“Let me Google it,” as a phrase has become so ubiquitous that the mechanics behind the service websites like Google provide has become obscured.
Many of you reading this article remember a time before Google—when sites like Altavista, DogPile, and AskJeeves all competed to provide search results to content hungry users. Many others of you reading this article have no idea what any of those companies were—which shows the power and associated market share that Google now commands. With Google and its CEO, Sundar Pichai, in the news of late, it’s a good time to revisit what it is that Google does, and just how they reached the status of verb.
The basic methodology that search engines use to provide results has remained somewhat unchanged since their inception. These websites use programs to index websites. The indexed websites are, in turn, associated with specific key words. When a user types keywords into a search bar, the search engine provides resulting webpages that match the search criteria. Sounds simple right? What made Google revolutionary was the relevance of results. There might be 20,000 websites that contain the words “shrimp,” “cocktail,” and “recipe;” but what Google provides you is the most relevant answer to the query you input: “best shrimp cocktail recipe.” The next question then is, how does Google determine what search results are the most relevant? That is the 700 billion dollar question.
In order to determine the relevance of a search result, Google uses sophisticated and proprietary algorithms. An algorithm is essentially a set of rules that a computer follows to determine the results of an equation. You can think of this along the lines of the instructions that come with flat pack furniture. The input for the equation are your materials, wood and screws. The output is a bookshelf.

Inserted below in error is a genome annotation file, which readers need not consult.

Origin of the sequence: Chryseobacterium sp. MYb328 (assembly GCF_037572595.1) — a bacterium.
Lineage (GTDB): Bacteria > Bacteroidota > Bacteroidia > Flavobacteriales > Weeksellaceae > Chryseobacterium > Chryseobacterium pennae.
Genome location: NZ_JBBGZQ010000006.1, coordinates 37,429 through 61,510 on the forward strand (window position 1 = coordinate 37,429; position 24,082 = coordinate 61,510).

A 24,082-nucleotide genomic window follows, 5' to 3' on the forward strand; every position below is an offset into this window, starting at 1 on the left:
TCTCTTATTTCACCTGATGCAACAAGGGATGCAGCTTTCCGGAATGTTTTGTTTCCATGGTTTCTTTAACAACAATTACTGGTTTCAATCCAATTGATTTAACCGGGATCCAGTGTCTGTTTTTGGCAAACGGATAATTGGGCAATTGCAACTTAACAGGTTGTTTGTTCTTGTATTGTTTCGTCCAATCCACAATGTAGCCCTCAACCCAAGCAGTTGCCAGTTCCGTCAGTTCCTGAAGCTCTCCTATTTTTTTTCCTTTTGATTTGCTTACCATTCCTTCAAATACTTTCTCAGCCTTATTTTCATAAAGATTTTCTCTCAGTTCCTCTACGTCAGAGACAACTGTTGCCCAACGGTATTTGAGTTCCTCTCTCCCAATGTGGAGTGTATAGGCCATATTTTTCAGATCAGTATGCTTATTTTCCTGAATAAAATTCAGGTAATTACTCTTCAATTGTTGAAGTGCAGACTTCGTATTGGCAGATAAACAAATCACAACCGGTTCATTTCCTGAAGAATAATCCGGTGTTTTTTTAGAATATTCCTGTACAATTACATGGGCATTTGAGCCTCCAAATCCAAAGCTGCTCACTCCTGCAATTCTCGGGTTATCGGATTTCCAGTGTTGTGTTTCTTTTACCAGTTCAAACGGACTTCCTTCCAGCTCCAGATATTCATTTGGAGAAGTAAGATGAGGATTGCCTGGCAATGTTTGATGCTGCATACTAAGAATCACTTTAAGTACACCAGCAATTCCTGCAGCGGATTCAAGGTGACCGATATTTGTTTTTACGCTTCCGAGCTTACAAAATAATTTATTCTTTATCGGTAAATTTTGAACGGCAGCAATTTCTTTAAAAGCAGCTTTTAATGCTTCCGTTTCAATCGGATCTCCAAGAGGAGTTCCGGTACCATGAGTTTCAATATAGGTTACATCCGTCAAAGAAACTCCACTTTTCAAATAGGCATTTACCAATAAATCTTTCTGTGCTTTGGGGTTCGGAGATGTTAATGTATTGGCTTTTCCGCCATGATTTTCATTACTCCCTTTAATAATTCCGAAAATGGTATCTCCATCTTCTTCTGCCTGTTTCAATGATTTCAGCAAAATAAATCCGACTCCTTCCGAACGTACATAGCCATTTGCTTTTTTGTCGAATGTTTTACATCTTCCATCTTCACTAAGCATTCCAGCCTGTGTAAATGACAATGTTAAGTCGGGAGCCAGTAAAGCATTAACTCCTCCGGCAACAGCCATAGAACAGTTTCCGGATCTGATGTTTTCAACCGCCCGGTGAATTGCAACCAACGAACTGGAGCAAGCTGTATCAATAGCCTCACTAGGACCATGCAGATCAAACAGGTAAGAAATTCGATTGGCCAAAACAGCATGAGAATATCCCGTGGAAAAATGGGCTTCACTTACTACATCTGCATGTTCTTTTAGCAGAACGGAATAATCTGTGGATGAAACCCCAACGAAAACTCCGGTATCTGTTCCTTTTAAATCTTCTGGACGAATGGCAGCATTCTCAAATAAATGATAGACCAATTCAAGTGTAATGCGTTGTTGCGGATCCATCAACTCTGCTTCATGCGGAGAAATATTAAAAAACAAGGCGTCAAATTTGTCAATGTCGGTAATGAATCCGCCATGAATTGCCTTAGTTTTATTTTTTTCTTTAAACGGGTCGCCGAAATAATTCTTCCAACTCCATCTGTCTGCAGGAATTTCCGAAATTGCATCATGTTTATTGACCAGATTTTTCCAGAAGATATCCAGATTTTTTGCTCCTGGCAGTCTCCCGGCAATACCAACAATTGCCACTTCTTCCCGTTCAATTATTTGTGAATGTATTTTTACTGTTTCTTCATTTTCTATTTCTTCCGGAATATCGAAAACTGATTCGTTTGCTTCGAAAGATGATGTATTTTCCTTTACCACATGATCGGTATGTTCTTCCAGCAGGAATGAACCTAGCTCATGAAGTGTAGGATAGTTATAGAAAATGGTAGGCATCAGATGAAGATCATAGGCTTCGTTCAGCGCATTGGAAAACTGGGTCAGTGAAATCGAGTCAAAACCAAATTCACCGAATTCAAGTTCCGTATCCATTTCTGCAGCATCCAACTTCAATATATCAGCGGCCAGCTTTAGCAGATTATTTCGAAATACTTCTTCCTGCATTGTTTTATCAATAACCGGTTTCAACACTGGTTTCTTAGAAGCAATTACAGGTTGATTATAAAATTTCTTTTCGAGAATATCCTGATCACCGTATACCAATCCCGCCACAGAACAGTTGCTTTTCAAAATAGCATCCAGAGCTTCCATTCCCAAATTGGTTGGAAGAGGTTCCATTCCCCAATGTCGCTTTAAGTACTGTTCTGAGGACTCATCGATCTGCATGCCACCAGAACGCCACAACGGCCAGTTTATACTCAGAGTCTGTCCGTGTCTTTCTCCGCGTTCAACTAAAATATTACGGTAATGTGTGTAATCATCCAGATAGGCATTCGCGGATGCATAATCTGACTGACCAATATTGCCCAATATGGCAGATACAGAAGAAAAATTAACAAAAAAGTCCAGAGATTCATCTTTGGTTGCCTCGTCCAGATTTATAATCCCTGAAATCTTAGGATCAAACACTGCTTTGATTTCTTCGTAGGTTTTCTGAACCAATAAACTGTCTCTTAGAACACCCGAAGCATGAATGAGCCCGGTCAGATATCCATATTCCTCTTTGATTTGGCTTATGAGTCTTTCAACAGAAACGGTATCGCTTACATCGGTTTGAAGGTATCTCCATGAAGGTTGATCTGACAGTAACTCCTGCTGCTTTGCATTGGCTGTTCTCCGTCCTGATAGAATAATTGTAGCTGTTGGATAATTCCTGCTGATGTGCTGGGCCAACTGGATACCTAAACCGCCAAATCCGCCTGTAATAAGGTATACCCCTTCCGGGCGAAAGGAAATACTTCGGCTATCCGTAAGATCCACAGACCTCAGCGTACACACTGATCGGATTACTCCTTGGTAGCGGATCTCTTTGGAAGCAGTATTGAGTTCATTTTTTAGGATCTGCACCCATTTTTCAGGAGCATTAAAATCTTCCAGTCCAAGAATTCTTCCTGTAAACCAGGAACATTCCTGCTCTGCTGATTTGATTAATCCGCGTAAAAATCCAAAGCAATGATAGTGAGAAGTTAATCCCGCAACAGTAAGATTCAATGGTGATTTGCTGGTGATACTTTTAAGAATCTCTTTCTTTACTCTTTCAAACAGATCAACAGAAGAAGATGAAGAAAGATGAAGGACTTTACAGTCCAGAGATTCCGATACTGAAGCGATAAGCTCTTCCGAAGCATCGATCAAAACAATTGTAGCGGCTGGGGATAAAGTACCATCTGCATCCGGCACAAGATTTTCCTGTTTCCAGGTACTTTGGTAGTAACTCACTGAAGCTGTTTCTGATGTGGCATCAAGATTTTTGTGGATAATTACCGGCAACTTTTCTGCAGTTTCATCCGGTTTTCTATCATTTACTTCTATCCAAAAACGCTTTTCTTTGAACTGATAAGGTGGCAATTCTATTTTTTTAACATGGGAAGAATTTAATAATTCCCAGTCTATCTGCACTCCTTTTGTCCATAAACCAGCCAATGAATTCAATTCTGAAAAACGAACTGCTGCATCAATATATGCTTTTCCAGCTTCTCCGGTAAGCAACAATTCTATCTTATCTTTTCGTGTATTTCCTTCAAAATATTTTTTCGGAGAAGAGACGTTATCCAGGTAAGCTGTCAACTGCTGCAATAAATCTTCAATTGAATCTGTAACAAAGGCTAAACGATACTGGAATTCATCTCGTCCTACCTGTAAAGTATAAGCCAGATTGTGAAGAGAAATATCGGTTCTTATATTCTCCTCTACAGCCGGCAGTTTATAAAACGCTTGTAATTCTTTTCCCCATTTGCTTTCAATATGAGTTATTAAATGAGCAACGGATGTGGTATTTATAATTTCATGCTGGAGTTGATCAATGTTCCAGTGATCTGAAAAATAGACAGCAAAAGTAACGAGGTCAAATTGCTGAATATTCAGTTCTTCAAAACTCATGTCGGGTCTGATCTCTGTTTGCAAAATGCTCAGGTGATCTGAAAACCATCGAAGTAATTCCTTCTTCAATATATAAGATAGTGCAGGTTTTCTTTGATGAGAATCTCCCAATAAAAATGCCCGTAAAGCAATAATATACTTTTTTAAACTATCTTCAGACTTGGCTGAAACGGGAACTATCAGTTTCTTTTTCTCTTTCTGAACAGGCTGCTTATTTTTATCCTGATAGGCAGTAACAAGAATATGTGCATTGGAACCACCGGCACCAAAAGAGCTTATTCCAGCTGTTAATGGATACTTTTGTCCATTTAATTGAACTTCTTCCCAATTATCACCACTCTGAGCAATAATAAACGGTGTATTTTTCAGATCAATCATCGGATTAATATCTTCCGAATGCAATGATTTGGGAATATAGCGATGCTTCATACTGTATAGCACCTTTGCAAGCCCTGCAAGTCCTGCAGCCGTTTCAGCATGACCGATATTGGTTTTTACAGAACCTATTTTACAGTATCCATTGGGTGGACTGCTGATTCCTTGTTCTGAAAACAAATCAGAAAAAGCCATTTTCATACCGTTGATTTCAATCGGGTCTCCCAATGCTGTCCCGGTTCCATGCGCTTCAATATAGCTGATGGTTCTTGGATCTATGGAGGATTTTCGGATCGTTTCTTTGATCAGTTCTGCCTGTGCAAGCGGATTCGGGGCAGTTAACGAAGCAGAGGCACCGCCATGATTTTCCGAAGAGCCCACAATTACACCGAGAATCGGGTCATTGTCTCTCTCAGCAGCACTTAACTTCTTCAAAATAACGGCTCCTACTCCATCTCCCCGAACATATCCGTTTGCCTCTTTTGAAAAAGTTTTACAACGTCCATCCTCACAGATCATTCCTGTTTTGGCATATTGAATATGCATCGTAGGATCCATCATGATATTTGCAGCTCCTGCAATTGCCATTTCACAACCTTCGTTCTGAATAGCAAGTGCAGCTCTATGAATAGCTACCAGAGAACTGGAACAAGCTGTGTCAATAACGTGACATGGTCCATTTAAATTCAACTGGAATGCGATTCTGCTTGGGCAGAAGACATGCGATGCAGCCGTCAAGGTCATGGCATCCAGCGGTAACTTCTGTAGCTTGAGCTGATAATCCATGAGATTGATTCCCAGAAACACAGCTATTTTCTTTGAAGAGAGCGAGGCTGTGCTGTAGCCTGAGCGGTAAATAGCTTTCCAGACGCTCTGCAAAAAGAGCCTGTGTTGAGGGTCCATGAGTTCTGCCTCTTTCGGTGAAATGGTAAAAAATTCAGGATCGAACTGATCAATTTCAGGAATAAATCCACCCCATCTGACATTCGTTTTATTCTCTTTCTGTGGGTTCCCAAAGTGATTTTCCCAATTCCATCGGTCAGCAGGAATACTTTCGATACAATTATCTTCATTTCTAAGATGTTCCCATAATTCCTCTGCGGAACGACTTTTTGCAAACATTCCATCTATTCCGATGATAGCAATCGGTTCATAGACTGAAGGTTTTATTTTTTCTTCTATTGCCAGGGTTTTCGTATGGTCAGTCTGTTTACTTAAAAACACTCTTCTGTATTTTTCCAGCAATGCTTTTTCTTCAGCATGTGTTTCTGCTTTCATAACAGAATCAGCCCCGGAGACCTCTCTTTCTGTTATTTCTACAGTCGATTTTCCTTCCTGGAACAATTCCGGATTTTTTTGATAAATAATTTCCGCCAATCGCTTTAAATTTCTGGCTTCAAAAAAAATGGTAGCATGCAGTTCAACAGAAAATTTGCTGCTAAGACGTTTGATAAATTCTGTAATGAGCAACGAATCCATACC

If you want to ensure that you receive the same output every time, you must include instructions—otherwise your bookshelf may end up vaguely resembling a table. Computers use algorithms to complete a wide variety of tasks, but in the case of a search engine, they are primarily used to determine the relevancy of information on a particular web-page. Google does this by tracking a number of the web-page’s characteristics—how many times it is linked to from other places, how many visits it receives, how closely it matches your search query, etc. The problem, however, comes from trying to describe the exact manner in which Google’s algorithm works—because no one outside of the company knows for sure.
Google’s search algorithm is what’s known as a black box. Input goes in one side, and output comes out the other, but there’s no transparent view of the internal workings that allows a member of the public to determine how the output was achieved. Trying to influence search results from Google and other search providers is actually its own industry, known as Search Engine Optimization, or SEO. Providers of this service purport to be able to influence the ranking that a particular business achieves in a Google search by making modifications to their online presence, be they changes to their website, news articles, blog posts, etc. B
ecause search engine algorithms are proprietary, however, companies that provide this type of service are working based on their own research, rather than first-hand knowledge. SEO, rather than being a magic wand that instantly increases your company’s online visibility, is instead akin to other marketing practices that can slowly and surely increase brand recognition.
Now it’s up to you to decide how much time and money you want to invest in it.